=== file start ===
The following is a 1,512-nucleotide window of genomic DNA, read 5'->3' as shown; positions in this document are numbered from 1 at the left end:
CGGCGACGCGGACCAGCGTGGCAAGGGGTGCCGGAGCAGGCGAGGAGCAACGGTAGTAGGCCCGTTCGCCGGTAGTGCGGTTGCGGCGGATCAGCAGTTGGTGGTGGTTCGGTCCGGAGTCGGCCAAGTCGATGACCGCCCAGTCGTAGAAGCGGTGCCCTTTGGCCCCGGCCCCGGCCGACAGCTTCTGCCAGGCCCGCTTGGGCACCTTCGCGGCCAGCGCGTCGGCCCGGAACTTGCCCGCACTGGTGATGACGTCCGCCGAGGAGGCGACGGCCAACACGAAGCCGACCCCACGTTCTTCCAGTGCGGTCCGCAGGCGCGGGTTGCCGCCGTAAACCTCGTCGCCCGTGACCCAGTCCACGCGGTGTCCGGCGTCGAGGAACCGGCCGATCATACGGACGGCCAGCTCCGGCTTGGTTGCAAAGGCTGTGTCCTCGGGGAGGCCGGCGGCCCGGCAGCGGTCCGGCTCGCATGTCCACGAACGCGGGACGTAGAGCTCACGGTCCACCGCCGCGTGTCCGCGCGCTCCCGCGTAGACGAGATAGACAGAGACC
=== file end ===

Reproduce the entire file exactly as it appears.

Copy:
The following is a 1,512-nucleotide window of genomic DNA, read 5'->3' as shown; positions in this document are numbered from 1 at the left end:
CGGCGACGCGGACCAGCGTGGCAAGGGGTGCCGGAGCAGGCGAGGAGCAACGGTAGTAGGCCCGTTCGCCGGTAGTGCGGTTGCGGCGGATCAGCAGTTGGTGGTGGTTCGGTCCGGAGTCGGCCAAGTCGATGACCGCCCAGTCGTAGAAGCGGTGCCCTTTGGCCCCGGCCCCGGCCGACAGCTTCTGCCAGGCCCGCTTGGGCACCTTCGCGGCCAGCGCGTCGGCCCGGAACTTGCCCGCACTGGTGATGACGTCCGCCGAGGAGGCGACGGCCAACACGAAGCCGACCCCACGTTCTTCCAGTGCGGTCCGCAGGCGCGGGTTGCCGCCGTAAACCTCGTCGCCCGTGACCCAGTCCACGCGGTGTCCGGCGTCGAGGAACCGGCCGATCATACGGACGGCCAGCTCCGGCTTGGTTGCAAAGGCTGTGTCCTCGGGGAGGCCGGCGGCCCGGCAGCGGTCCGGCTCGCATGTCCACGAACGCGGGACGTAGAGCTCACGGTCCACCGCCGCGTGTCCGCGCGCTCCCGCGTAGACGAGATAGACAGAGACC